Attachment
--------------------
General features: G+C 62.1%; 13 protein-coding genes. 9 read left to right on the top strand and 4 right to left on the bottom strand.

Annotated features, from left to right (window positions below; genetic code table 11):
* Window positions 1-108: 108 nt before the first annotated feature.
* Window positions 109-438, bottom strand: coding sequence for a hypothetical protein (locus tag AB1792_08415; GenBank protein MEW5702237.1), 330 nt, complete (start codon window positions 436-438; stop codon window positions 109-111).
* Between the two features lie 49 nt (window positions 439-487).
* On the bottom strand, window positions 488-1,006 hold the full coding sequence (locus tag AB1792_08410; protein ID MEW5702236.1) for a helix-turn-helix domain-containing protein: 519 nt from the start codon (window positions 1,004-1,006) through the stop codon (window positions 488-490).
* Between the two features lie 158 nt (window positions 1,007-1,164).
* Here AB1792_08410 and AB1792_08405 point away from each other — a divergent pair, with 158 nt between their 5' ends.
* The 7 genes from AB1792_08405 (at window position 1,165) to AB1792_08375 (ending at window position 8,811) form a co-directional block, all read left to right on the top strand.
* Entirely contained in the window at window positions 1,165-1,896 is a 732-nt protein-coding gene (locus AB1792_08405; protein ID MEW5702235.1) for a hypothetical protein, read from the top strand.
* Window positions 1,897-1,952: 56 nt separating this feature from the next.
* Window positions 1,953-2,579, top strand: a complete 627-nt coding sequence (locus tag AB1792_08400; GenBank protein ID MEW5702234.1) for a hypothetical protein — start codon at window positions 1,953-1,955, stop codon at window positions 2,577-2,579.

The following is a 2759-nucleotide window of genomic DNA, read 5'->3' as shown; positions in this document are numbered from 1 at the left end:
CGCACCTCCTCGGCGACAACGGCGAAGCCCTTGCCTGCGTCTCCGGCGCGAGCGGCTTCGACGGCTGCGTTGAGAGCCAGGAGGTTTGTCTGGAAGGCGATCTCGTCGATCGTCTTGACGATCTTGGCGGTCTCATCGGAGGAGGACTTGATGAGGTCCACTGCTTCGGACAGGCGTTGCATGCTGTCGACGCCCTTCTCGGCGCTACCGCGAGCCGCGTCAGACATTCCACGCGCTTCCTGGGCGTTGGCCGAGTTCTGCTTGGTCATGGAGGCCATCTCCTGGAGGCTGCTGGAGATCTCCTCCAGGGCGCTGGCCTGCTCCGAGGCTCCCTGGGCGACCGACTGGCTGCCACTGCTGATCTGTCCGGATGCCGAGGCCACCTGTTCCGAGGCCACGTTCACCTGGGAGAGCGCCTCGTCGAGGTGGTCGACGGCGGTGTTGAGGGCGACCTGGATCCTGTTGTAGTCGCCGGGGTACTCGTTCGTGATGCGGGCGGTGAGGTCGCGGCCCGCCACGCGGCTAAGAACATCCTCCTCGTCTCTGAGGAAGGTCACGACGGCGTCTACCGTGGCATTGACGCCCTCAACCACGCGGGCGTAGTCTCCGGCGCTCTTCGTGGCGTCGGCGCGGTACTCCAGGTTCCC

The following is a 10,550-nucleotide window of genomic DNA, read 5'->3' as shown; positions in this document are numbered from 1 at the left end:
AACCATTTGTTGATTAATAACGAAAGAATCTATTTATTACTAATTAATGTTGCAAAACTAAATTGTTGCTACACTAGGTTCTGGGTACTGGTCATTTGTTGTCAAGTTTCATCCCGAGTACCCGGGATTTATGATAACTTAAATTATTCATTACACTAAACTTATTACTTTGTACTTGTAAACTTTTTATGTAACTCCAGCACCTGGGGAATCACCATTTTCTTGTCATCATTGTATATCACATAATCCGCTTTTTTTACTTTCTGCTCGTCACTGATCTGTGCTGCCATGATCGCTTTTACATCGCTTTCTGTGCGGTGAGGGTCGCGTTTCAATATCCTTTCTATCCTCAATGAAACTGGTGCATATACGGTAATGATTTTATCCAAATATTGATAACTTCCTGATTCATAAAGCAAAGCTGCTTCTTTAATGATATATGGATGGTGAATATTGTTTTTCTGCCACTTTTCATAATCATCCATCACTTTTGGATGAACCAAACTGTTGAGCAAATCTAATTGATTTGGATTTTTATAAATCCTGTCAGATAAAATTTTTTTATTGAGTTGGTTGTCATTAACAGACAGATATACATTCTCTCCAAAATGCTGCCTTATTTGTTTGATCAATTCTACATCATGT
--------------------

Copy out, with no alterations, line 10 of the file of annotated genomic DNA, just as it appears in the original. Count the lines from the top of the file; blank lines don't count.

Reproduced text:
* Entirely contained in the window at window positions 1,165-1,896 is a 732-nt protein-coding gene (locus AB1792_08405; protein ID MEW5702235.1) for a hypothetical protein, read from the top strand.